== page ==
To identify the therapeutic potential for cartilage degradation and its action mechanisms, the effects of naturally-occurring flavonoids on matrix metalloproteinase-13 (MMP-13) induction were examined in the human chondrocyte cell line SW1353. Flavones including apigenin and wogonin strongly inhibited MMP-13 induction in interleukin (IL)-1β–treated SW1353 cells, while flavonols such as kaempferol, quercetin, and flavanone (naringenin) did not at 5 – 25 μM. Apigenin and wogonin primarily inhibit MMP-13 by blocking the c-Fos / activator protein-1 (AP-1) and Janus kinase 2 (JAK2) / signal transducer and activator of transcription 1/2 (STAT1/2) pathways, but not nuclear factor-κB (NF-κB) signaling. Apigenin was also shown to inhibit extracellular matrix degradation in rabbit cartilage culture. The following study using some synthetic flavones demonstrated that A-ring C-5,7-dihydroxyl and B-ring dihydroxyl substitution at C-2,3, C-2,4, or C-3,4 are important for the suppression of MMP-13 expression. Among these flavones, 2′,3′,5,7-tetrahydroxyflavone also inhibited both the c-Fos/AP-1 and STAT1/2 pathways. Taken together, these results indicate that certain flavonoids, especially flavones, inhibit MMP-13 expression in IL-1β–treated chondrocytes, at least in part, by suppressing the c-Fos/AP-1 and JAK2/STAT1/2 pathways. Furthermore, these findings suggest that some flavonoids have the potential for protecting against collagen matrix breakdown in the cartilage of diseased tissues such as those found in arthritic disorders.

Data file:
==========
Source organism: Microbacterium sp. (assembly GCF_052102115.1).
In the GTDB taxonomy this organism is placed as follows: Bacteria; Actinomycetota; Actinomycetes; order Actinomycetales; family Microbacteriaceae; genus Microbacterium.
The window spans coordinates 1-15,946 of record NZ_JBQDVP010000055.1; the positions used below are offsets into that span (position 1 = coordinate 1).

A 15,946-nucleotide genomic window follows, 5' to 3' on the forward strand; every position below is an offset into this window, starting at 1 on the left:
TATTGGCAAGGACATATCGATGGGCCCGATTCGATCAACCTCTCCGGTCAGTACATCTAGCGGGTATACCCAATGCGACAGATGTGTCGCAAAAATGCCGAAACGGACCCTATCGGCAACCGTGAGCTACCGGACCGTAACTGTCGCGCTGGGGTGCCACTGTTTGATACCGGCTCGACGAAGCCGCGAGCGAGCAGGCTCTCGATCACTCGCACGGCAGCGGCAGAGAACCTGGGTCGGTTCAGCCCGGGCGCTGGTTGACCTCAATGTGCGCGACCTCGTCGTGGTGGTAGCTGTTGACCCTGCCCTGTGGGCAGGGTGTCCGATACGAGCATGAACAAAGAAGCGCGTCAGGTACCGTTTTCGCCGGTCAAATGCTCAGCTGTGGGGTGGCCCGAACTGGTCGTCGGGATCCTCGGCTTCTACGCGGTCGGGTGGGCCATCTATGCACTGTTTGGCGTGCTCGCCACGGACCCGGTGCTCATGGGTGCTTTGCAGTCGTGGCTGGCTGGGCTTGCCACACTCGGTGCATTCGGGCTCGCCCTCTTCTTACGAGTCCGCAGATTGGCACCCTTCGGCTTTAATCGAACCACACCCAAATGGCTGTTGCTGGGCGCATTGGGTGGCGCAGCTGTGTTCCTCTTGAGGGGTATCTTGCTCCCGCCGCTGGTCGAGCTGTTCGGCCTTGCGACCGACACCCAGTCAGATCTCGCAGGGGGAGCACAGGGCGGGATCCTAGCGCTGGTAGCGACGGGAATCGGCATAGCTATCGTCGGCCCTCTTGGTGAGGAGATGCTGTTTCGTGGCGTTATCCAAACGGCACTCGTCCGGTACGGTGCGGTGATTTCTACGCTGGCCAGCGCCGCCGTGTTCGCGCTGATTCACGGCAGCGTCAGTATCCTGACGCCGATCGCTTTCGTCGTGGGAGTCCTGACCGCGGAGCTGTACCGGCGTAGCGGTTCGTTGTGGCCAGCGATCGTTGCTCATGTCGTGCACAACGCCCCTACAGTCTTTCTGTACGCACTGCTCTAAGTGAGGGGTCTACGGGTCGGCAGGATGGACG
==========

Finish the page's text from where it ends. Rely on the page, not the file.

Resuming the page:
Citidine-5-diphosphocholine or citicoline (CDP-choline) is used as a neuroprotective and memory-enhancing drug in cerebral stroke, Alzheimer’s disease, and other neurovascular diseases. Non-clinical studies have demonstrated the neuroprotective effects of CDP-choline in ischemic animal models. However, the relationship between the neuroprotective effect and the memory enhancing effect of CDP-choline is still unknown. No studies have demonstrated the ameliorative effect on impaired spatial memory and the suppressive effect on neuronal cell death of CDP-choline in the same model. In this study, we examined the effect of CDP-choline on impaired spatial memory and hippocampal CA1 neuronal death in rats subjected to repeated cerebral ischemia, and we compared the mechanism of CDP-choline to that of donepezil. Seven days post administration of CDP-choline (100, 300, 1000 mg/kg per day, p.o.) or donepezil increased correct choices and reduced error choices in an eight-arm radial maze task in a dose-dependent manner. Neuronal cell death of caspase-3 protein–positive neurons in the hippocampus were reduced by repeated administration of CDP-choline at the highest dose. These results suggest that CDP-choline has ameliorative effects on the impairment of spatial memory via hippocampal neuronal cell death in a rat model of cerebral ischemia.